What does a 500-dollar bill look like? The 500-dollar bill, with the face of President William McKinley on it, is an elusive piece of U.S. currency. Although it is no longer printed, some remain in circulation, capturing the imagination of history and money enthusiasts alike.

If you have ever wondered, “What does a $500 bill look like?” or wanted the intricate details on this high-value banknote, you have come to the right place.

If you’re short on time, here is the essence of the answer: The last $500 bill produced had an abstract design printed in orange on one side and the portrait of President William McKinley on the other against a dark background. Approximations of the bill’s dimensions were 6.14 inches by 2.61 inches.

In this comprehensive guide, we will cover every aspect of the $500 bill’s design, dimensions, security features, production history, and current legal status step-by-step.

An Overview of $500 Bills: Brief History and Legal Status

When $500 Bills Were Issued and Discontinued

The $500 bill is one of the highest demonetized banknotes in U.S. history. This high-value banknote began circulation in 1929 due to the booming economy and the need for larger transactions. The U.S. Department of the Treasury issued several series of these bills until 1945.

At its peak, these banknotes were extensively used for interbank transfers and large payments. However, after World War II ended, production of the $500 bill gradually diminished. The final $500 bill printed was the Series 1934F in 1945.

In 1969, due to concerns over lack of use and association with criminal activities, the Treasury announced it would cease distributing high-denomination bills above $100. While the Federal Reserve legally recognized outstanding $500 bills for redemption, these banknotes have not been distributed to banks since 1965.

Consequently, $500 bills were officially discontinued and removed from circulation.

The Current Legal Status and Redemption of $500 Bills

Despite being discontinued over 50 years ago, $500 bills remain valid legal tender eligible for redemption. However, most $500 bills have been removed from circulation or destroyed over time. According to the U.S. Treasury Department records, only 165,372 of these rare banknotes were known to be in existence as of 2019.

While no longer circulated, individuals can redeem $500 bills they possess by depositing or exchanging them at banks. Many banks will accept valid $500 bills. However, they typically scrutinize their authenticity closely before redeeming due to counterfeits.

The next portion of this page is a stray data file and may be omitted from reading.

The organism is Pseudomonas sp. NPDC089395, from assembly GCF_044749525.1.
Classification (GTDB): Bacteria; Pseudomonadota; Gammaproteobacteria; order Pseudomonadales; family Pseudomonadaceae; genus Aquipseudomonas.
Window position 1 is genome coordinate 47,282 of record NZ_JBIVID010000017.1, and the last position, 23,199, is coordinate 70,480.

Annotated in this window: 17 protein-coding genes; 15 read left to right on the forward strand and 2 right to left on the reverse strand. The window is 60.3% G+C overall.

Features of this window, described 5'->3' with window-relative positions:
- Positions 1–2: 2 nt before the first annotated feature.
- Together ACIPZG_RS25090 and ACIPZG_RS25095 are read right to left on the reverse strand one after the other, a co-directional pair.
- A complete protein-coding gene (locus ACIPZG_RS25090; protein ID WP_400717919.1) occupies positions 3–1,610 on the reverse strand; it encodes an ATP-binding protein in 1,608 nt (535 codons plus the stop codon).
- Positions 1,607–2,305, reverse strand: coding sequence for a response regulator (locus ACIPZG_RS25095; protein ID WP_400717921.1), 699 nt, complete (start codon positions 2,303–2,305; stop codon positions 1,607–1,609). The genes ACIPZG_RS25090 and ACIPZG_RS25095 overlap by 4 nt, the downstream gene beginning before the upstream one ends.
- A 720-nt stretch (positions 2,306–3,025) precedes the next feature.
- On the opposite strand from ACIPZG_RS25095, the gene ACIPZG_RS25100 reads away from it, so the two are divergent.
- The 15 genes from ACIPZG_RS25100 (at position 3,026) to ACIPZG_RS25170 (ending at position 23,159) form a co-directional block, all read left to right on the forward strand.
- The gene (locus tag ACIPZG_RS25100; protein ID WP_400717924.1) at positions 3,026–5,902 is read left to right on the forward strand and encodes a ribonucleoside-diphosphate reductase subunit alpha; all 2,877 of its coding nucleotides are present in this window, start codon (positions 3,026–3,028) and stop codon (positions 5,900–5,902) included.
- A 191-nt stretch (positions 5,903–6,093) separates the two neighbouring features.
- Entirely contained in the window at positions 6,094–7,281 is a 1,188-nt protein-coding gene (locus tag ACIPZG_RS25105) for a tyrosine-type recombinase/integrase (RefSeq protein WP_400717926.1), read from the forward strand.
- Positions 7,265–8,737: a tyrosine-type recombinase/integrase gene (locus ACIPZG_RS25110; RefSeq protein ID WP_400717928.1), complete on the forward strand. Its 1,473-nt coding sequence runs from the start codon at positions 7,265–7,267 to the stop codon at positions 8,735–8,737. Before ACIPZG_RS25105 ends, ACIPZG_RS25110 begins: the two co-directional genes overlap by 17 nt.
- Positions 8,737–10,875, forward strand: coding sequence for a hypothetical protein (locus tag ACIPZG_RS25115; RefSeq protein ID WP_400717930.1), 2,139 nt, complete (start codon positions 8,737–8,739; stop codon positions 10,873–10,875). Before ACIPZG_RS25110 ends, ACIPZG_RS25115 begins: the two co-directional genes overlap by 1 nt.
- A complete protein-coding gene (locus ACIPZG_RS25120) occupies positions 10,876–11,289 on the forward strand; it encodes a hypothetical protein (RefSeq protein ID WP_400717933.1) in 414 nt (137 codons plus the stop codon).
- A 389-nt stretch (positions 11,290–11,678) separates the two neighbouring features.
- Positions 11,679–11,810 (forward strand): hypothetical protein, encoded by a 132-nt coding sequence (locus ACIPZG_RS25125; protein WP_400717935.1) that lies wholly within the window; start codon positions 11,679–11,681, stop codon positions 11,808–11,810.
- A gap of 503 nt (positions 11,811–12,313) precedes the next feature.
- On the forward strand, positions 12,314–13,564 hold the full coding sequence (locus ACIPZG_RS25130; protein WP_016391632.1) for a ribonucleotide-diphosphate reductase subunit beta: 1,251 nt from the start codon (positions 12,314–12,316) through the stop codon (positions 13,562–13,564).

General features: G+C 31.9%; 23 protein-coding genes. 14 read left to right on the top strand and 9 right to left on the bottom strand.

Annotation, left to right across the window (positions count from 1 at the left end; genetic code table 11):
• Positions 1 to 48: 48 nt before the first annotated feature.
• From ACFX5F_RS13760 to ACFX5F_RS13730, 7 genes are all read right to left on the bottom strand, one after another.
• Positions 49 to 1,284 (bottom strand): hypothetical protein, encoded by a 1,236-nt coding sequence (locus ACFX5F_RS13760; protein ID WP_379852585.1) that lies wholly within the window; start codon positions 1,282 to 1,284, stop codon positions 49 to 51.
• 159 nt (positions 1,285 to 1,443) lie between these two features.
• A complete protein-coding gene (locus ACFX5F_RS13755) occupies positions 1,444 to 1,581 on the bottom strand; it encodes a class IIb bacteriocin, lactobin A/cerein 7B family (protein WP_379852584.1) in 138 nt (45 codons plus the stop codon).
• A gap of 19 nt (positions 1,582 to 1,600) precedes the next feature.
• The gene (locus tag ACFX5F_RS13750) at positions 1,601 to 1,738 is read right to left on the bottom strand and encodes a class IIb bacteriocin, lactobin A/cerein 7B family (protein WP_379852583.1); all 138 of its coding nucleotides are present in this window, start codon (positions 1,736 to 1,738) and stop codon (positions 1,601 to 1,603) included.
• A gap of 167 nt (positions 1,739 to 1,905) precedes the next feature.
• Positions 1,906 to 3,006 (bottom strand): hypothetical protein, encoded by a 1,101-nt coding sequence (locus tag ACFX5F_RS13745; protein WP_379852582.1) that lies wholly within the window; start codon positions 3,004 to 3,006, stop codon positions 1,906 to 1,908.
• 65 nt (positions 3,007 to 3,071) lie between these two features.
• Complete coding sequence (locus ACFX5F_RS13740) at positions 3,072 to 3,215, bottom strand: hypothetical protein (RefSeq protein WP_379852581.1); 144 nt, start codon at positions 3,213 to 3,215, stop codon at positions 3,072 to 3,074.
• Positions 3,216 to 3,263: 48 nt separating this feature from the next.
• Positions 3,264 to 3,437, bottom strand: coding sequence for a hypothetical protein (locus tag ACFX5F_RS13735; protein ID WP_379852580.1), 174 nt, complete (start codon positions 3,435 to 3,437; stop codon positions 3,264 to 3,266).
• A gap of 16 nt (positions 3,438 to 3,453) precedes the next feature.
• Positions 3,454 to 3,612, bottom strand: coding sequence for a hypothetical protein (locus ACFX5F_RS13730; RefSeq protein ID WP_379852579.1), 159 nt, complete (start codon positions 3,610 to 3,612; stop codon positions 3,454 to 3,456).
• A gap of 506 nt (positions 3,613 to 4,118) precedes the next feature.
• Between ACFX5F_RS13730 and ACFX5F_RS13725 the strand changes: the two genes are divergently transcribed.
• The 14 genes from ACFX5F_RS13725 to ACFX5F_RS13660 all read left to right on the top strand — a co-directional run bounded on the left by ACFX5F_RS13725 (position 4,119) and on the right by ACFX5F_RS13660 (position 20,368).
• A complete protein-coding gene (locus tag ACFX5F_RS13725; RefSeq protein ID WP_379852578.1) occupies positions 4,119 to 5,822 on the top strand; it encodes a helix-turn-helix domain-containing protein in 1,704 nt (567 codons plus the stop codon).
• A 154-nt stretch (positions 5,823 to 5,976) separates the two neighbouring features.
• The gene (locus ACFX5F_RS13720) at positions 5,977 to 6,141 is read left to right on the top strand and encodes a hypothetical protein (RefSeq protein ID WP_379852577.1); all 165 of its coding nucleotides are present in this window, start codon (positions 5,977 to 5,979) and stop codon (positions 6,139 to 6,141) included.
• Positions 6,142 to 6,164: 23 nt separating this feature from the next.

The redemption value is the $500 face value adjusted for inflation based on the last production year of 1945. Using the U.S. Inflation Calculator, $500 in 1945 equates to approximately $7,500 in 2023 dollars.

Year Discontinued Number in Existence (2019) Redemption Value in 2023
1969 165,372 $7,500

Very few legitimate $500 bills remain in private hands today. Occasionally, these vintage bills appear at auction and fetch high prices from collectors far exceeding their redemption value due to scarcity and demand.

However, counterfeit $500 bills also abound, so authentication by experts is essential before purchasing.

Physical Characteristics: Dimensions, Colors, and Materials


A $500 bill measures 7.4218 inches wide by 3.125 inches tall. This makes the $500 bill wider than currency notes of smaller denominations, though it has the standard height. The increased width helps make the high-value bill more noticeable and aids machine handling.

Paper and Fabric Components

Modern dollar bills are made of 75% cotton and 25% linen. This fabric combination gives the bills durability and a distinctive texture and feel. The paper itself contains small blue and red synthetic fibers along with color-shifting ink to aid authentication and thwart counterfeiting attempts.

There is also a security strip embedded in every dollar bill no matter the denomination. When held up to light, this plastic strip displays the note’s denomination. This offers a quick way for people to validate the bill’s value without extensive examination.

Predominant Colors

The most noticeable color on the $500 bill is purple. This distinct purple color comes from the large number 500 on the banknote’s front, along with ornamental borders and detailing. Smaller design elements employ metallic gold ink.

The reverse side maintains the purple and gold color scheme. A large gold numeral 500 is balanced by purple flourishes in each corner of the bill. This color combination gives the $500 note an elegant, upscale aesthetic well-suited to its high face value.

Design Elements of the $500 Bills

Portrait and Vignette

The front of the $500 bill features a portrait of President William McKinley, who served from 1897 until his assassination in 1901. The oval frame around his portrait is commonly referred to by numismatists as the vignette. It features allegorical figures representing strength and prudence.